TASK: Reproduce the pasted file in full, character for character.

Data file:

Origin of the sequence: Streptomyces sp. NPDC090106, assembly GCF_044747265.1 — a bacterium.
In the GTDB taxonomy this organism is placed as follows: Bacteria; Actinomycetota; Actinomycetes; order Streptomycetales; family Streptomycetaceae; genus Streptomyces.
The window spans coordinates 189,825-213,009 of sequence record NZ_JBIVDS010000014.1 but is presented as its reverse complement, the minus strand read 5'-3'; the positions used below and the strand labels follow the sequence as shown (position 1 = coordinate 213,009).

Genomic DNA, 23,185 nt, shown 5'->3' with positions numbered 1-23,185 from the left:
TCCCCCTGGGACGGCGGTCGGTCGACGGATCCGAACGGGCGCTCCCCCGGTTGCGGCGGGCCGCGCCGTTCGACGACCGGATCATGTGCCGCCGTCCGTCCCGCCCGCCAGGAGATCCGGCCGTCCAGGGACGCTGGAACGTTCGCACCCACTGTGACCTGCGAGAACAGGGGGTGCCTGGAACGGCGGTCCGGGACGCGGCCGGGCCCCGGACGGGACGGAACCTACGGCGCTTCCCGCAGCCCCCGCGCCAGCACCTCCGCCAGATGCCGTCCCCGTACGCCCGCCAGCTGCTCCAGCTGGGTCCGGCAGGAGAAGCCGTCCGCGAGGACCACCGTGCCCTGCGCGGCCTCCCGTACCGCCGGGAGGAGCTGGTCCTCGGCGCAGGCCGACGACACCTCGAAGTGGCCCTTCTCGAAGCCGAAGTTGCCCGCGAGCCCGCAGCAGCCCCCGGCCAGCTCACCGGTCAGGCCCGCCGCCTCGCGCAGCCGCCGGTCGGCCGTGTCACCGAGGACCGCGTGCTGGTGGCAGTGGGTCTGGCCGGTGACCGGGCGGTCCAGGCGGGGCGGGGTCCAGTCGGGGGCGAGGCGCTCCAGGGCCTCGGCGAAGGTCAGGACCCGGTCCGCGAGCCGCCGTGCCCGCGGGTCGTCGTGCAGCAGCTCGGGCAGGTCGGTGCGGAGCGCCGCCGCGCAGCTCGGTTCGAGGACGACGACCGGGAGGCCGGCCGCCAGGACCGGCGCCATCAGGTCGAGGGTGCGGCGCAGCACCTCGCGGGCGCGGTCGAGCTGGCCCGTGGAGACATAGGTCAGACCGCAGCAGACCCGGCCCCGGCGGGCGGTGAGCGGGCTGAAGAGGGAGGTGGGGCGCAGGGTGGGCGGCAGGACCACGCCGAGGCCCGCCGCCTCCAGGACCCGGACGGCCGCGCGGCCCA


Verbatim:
Origin of the sequence: Streptomyces sp. NPDC090106, assembly GCF_044747265.1 — a bacterium.
In the GTDB taxonomy this organism is placed as follows: Bacteria; Actinomycetota; Actinomycetes; order Streptomycetales; family Streptomycetaceae; genus Streptomyces.
The window spans coordinates 189,825-213,009 of sequence record NZ_JBIVDS010000014.1 but is presented as its reverse complement, the minus strand read 5'-3'; the positions used below and the strand labels follow the sequence as shown (position 1 = coordinate 213,009).

Genomic DNA, 23,185 nt, shown 5'->3' with positions numbered 1-23,185 from the left:
TCCCCCTGGGACGGCGGTCGGTCGACGGATCCGAACGGGCGCTCCCCCGGTTGCGGCGGGCCGCGCCGTTCGACGACCGGATCATGTGCCGCCGTCCGTCCCGCCCGCCAGGAGATCCGGCCGTCCAGGGACGCTGGAACGTTCGCACCCACTGTGACCTGCGAGAACAGGGGGTGCCTGGAACGGCGGTCCGGGACGCGGCCGGGCCCCGGACGGGACGGAACCTACGGCGCTTCCCGCAGCCCCCGCGCCAGCACCTCCGCCAGATGCCGTCCCCGTACGCCCGCCAGCTGCTCCAGCTGGGTCCGGCAGGAGAAGCCGTCCGCGAGGACCACCGTGCCCTGCGCGGCCTCCCGTACCGCCGGGAGGAGCTGGTCCTCGGCGCAGGCCGACGACACCTCGAAGTGGCCCTTCTCGAAGCCGAAGTTGCCCGCGAGCCCGCAGCAGCCCCCGGCCAGCTCACCGGTCAGGCCCGCCGCCTCGCGCAGCCGCCGGTCGGCCGTGTCACCGAGGACCGCGTGCTGGTGGCAGTGGGTCTGGCCGGTGACCGGGCGGTCCAGGCGGGGCGGGGTCCAGTCGGGGGCGAGGCGCTCCAGGGCCTCGGCGAAGGTCAGGACCCGGTCCGCGAGCCGCCGTGCCCGCGGGTCGTCGTGCAGCAGCTCGGGCAGGTCGGTGCGGAGCGCCGCCGCGCAGCTCGGTTCGAGGACGACGACCGGGAGGCCGGCCGCCAGGACCGGCGCCATCAGGTCGAGGGTGCGGCGCAGCACCTCGCGGGCGCGGTCGAGCTGGCCCGTGGAGACATAGGTCAGACCGCAGCAGACCCGGCCCCGGCGGGCGGTGAGCGGGCTGAAGAGGGAGGTGGGGCGCAGGGTGGGCGGCAGGACCACGCCGAGGCCCGCCGCCTCCAGGACCCGGACGGCCGCGCGGCCCA